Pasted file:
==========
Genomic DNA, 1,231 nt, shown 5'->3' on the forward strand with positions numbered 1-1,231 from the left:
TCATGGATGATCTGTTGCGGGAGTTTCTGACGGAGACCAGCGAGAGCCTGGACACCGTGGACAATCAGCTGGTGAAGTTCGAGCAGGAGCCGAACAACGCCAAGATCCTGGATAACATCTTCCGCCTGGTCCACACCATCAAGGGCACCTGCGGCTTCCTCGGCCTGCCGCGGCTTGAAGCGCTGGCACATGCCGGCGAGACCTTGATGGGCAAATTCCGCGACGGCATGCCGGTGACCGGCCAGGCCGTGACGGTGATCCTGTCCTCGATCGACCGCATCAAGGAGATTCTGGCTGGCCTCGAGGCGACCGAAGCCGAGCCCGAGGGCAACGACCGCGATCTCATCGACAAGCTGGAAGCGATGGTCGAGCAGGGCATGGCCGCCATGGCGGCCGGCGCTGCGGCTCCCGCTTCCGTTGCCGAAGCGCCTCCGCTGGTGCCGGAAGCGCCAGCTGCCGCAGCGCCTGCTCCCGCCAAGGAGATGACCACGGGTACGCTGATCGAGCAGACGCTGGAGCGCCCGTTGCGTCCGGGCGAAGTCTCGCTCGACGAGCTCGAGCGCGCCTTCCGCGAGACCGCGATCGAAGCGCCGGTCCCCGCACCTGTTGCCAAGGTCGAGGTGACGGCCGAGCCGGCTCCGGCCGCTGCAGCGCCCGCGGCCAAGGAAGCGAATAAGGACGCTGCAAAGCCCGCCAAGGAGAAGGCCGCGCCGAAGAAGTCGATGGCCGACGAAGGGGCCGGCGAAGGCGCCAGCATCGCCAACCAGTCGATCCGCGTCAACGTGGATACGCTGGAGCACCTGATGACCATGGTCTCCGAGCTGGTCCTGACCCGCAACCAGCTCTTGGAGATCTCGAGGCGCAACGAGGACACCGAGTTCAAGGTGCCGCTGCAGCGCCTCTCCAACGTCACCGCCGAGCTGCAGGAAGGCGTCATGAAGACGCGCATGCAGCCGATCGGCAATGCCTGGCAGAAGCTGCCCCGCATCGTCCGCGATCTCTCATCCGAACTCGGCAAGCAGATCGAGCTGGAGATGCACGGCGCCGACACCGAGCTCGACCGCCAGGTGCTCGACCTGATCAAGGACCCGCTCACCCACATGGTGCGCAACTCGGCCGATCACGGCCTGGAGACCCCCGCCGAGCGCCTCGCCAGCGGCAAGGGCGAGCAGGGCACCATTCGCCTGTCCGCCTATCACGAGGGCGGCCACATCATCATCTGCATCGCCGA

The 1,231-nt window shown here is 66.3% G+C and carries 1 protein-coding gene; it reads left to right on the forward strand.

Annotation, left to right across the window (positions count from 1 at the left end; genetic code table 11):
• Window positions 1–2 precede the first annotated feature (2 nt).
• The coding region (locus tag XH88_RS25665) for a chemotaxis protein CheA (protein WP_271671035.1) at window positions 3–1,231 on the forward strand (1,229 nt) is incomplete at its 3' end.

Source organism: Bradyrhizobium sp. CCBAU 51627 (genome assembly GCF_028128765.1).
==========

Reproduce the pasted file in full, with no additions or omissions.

Genomic DNA, 1,231 nt, shown 5'->3' on the forward strand with positions numbered 1-1,231 from the left:
TCATGGATGATCTGTTGCGGGAGTTTCTGACGGAGACCAGCGAGAGCCTGGACACCGTGGACAATCAGCTGGTGAAGTTCGAGCAGGAGCCGAACAACGCCAAGATCCTGGATAACATCTTCCGCCTGGTCCACACCATCAAGGGCACCTGCGGCTTCCTCGGCCTGCCGCGGCTTGAAGCGCTGGCACATGCCGGCGAGACCTTGATGGGCAAATTCCGCGACGGCATGCCGGTGACCGGCCAGGCCGTGACGGTGATCCTGTCCTCGATCGACCGCATCAAGGAGATTCTGGCTGGCCTCGAGGCGACCGAAGCCGAGCCCGAGGGCAACGACCGCGATCTCATCGACAAGCTGGAAGCGATGGTCGAGCAGGGCATGGCCGCCATGGCGGCCGGCGCTGCGGCTCCCGCTTCCGTTGCCGAAGCGCCTCCGCTGGTGCCGGAAGCGCCAGCTGCCGCAGCGCCTGCTCCCGCCAAGGAGATGACCACGGGTACGCTGATCGAGCAGACGCTGGAGCGCCCGTTGCGTCCGGGCGAAGTCTCGCTCGACGAGCTCGAGCGCGCCTTCCGCGAGACCGCGATCGAAGCGCCGGTCCCCGCACCTGTTGCCAAGGTCGAGGTGACGGCCGAGCCGGCTCCGGCCGCTGCAGCGCCCGCGGCCAAGGAAGCGAATAAGGACGCTGCAAAGCCCGCCAAGGAGAAGGCCGCGCCGAAGAAGTCGATGGCCGACGAAGGGGCCGGCGAAGGCGCCAGCATCGCCAACCAGTCGATCCGCGTCAACGTGGATACGCTGGAGCACCTGATGACCATGGTCTCCGAGCTGGTCCTGACCCGCAACCAGCTCTTGGAGATCTCGAGGCGCAACGAGGACACCGAGTTCAAGGTGCCGCTGCAGCGCCTCTCCAACGTCACCGCCGAGCTGCAGGAAGGCGTCATGAAGACGCGCATGCAGCCGATCGGCAATGCCTGGCAGAAGCTGCCCCGCATCGTCCGCGATCTCTCATCCGAACTCGGCAAGCAGATCGAGCTGGAGATGCACGGCGCCGACACCGAGCTCGACCGCCAGGTGCTCGACCTGATCAAGGACCCGCTCACCCACATGGTGCGCAACTCGGCCGATCACGGCCTGGAGACCCCCGCCGAGCGCCTCGCCAGCGGCAAGGGCGAGCAGGGCACCATTCGCCTGTCCGCCTATCACGAGGGCGGCCACATCATCATCTGCATCGCCGA

The 1,231-nt window shown here is 66.3% G+C and carries 1 protein-coding gene; it reads left to right on the forward strand.

Annotation, left to right across the window (positions count from 1 at the left end; genetic code table 11):
• Window positions 1–2 precede the first annotated feature (2 nt).
• The coding region (locus tag XH88_RS25665) for a chemotaxis protein CheA (protein WP_271671035.1) at window positions 3–1,231 on the forward strand (1,229 nt) is incomplete at its 3' end.

Source organism: Bradyrhizobium sp. CCBAU 51627 (genome assembly GCF_028128765.1).